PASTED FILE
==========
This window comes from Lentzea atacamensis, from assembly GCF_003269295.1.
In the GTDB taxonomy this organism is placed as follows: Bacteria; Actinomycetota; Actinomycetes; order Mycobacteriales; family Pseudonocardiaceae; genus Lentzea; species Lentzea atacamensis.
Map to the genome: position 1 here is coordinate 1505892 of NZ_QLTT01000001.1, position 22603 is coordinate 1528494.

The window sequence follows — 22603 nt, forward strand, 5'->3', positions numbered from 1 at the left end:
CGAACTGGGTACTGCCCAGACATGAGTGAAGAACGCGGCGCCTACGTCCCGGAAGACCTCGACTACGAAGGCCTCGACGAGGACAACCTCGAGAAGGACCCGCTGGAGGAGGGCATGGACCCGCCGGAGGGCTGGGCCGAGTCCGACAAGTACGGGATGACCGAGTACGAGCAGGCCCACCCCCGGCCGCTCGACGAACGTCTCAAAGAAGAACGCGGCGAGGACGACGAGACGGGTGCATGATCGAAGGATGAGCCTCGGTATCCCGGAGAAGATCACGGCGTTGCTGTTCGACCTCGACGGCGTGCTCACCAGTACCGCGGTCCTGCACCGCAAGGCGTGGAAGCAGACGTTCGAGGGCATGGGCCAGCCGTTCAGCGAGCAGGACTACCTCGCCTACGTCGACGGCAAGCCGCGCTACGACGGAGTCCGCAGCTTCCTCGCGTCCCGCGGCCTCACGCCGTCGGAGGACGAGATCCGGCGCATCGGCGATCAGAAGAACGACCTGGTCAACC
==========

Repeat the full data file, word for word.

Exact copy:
This window comes from Lentzea atacamensis, from assembly GCF_003269295.1.
In the GTDB taxonomy this organism is placed as follows: Bacteria; Actinomycetota; Actinomycetes; order Mycobacteriales; family Pseudonocardiaceae; genus Lentzea; species Lentzea atacamensis.
Map to the genome: position 1 here is coordinate 1505892 of NZ_QLTT01000001.1, position 22603 is coordinate 1528494.

The window sequence follows — 22603 nt, forward strand, 5'->3', positions numbered from 1 at the left end:
CGAACTGGGTACTGCCCAGACATGAGTGAAGAACGCGGCGCCTACGTCCCGGAAGACCTCGACTACGAAGGCCTCGACGAGGACAACCTCGAGAAGGACCCGCTGGAGGAGGGCATGGACCCGCCGGAGGGCTGGGCCGAGTCCGACAAGTACGGGATGACCGAGTACGAGCAGGCCCACCCCCGGCCGCTCGACGAACGTCTCAAAGAAGAACGCGGCGAGGACGACGAGACGGGTGCATGATCGAAGGATGAGCCTCGGTATCCCGGAGAAGATCACGGCGTTGCTGTTCGACCTCGACGGCGTGCTCACCAGTACCGCGGTCCTGCACCGCAAGGCGTGGAAGCAGACGTTCGAGGGCATGGGCCAGCCGTTCAGCGAGCAGGACTACCTCGCCTACGTCGACGGCAAGCCGCGCTACGACGGAGTCCGCAGCTTCCTCGCGTCCCGCGGCCTCACGCCGTCGGAGGACGAGATCCGGCGCATCGGCGATCAGAAGAACGACCTGGTCAACC